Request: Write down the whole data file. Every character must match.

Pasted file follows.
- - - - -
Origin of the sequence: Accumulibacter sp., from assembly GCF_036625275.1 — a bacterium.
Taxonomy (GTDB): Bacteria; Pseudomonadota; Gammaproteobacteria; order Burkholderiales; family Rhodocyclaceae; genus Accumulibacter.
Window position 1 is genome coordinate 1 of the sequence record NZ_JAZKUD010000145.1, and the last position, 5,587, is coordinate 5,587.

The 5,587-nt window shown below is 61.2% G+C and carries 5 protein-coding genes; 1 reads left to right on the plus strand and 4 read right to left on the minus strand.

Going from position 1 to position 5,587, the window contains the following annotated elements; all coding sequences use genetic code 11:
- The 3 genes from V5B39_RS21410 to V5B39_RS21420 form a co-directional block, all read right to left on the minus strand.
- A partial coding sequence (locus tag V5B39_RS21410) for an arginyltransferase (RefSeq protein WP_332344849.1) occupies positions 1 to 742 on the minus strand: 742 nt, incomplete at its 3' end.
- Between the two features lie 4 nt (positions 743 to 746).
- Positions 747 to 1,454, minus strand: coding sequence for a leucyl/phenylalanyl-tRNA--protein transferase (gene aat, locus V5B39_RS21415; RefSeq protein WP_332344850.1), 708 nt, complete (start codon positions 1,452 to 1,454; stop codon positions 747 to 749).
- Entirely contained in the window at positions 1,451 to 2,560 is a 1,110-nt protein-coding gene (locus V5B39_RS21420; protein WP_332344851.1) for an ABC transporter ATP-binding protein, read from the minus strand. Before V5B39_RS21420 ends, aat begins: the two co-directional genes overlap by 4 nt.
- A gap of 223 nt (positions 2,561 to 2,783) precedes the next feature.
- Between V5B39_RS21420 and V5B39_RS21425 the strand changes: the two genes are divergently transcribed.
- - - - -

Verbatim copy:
Origin of the sequence: Accumulibacter sp., from assembly GCF_036625275.1 — a bacterium.
Taxonomy (GTDB): Bacteria; Pseudomonadota; Gammaproteobacteria; order Burkholderiales; family Rhodocyclaceae; genus Accumulibacter.
Window position 1 is genome coordinate 1 of the sequence record NZ_JAZKUD010000145.1, and the last position, 5,587, is coordinate 5,587.

The 5,587-nt window shown below is 61.2% G+C and carries 5 protein-coding genes; 1 reads left to right on the plus strand and 4 read right to left on the minus strand.

Going from position 1 to position 5,587, the window contains the following annotated elements; all coding sequences use genetic code 11:
- The 3 genes from V5B39_RS21410 to V5B39_RS21420 form a co-directional block, all read right to left on the minus strand.
- A partial coding sequence (locus tag V5B39_RS21410) for an arginyltransferase (RefSeq protein WP_332344849.1) occupies positions 1 to 742 on the minus strand: 742 nt, incomplete at its 3' end.
- Between the two features lie 4 nt (positions 743 to 746).
- Positions 747 to 1,454, minus strand: coding sequence for a leucyl/phenylalanyl-tRNA--protein transferase (gene aat, locus V5B39_RS21415; RefSeq protein WP_332344850.1), 708 nt, complete (start codon positions 1,452 to 1,454; stop codon positions 747 to 749).
- Entirely contained in the window at positions 1,451 to 2,560 is a 1,110-nt protein-coding gene (locus V5B39_RS21420; protein WP_332344851.1) for an ABC transporter ATP-binding protein, read from the minus strand. Before V5B39_RS21420 ends, aat begins: the two co-directional genes overlap by 4 nt.
- A gap of 223 nt (positions 2,561 to 2,783) precedes the next feature.
- Between V5B39_RS21420 and V5B39_RS21425 the strand changes: the two genes are divergently transcribed.